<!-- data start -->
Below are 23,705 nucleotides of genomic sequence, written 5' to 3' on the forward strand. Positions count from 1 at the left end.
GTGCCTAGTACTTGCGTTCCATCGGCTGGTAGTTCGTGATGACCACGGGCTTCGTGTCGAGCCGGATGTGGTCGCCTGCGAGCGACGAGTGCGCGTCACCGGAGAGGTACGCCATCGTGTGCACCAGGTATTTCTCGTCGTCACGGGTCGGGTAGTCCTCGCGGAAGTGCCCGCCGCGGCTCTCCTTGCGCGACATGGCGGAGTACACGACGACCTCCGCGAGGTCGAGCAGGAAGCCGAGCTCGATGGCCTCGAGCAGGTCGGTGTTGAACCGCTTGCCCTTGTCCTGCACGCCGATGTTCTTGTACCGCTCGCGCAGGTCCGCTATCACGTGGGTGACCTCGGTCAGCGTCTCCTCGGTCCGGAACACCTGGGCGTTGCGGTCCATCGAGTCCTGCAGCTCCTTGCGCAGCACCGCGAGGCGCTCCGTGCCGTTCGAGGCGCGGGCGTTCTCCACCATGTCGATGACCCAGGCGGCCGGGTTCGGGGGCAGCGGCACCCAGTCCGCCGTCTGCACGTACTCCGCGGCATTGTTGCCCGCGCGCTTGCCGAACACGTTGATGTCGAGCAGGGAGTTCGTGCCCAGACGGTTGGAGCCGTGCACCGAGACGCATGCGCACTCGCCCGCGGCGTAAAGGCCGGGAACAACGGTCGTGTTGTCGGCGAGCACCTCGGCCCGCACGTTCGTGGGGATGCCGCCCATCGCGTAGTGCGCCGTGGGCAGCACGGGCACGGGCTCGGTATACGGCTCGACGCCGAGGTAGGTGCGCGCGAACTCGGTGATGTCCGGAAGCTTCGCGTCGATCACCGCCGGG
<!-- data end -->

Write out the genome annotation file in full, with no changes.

Below are 23,705 nucleotides of genomic sequence, written 5' to 3' on the forward strand. Positions count from 1 at the left end.
GTGCCTAGTACTTGCGTTCCATCGGCTGGTAGTTCGTGATGACCACGGGCTTCGTGTCGAGCCGGATGTGGTCGCCTGCGAGCGACGAGTGCGCGTCACCGGAGAGGTACGCCATCGTGTGCACCAGGTATTTCTCGTCGTCACGGGTCGGGTAGTCCTCGCGGAAGTGCCCGCCGCGGCTCTCCTTGCGCGACATGGCGGAGTACACGACGACCTCCGCGAGGTCGAGCAGGAAGCCGAGCTCGATGGCCTCGAGCAGGTCGGTGTTGAACCGCTTGCCCTTGTCCTGCACGCCGATGTTCTTGTACCGCTCGCGCAGGTCCGCTATCACGTGGGTGACCTCGGTCAGCGTCTCCTCGGTCCGGAACACCTGGGCGTTGCGGTCCATCGAGTCCTGCAGCTCCTTGCGCAGCACCGCGAGGCGCTCCGTGCCGTTCGAGGCGCGGGCGTTCTCCACCATGTCGATGACCCAGGCGGCCGGGTTCGGGGGCAGCGGCACCCAGTCCGCCGTCTGCACGTACTCCGCGGCATTGTTGCCCGCGCGCTTGCCGAACACGTTGATGTCGAGCAGGGAGTTCGTGCCCAGACGGTTGGAGCCGTGCACCGAGACGCATGCGCACTCGCCCGCGGCGTAAAGGCCGGGAACAACGGTCGTGTTGTCGGCGAGCACCTCGGCCCGCACGTTCGTGGGGATGCCGCCCATCGCGTAGTGCGCCGTGGGCAGCACGGGCACGGGCTCGGTATACGGCTCGACGCCGAGGTAGGTGCGCGCGAACTCGGTGATGTCCGGAAGCTTCGCGTCGATCACCGCCGGG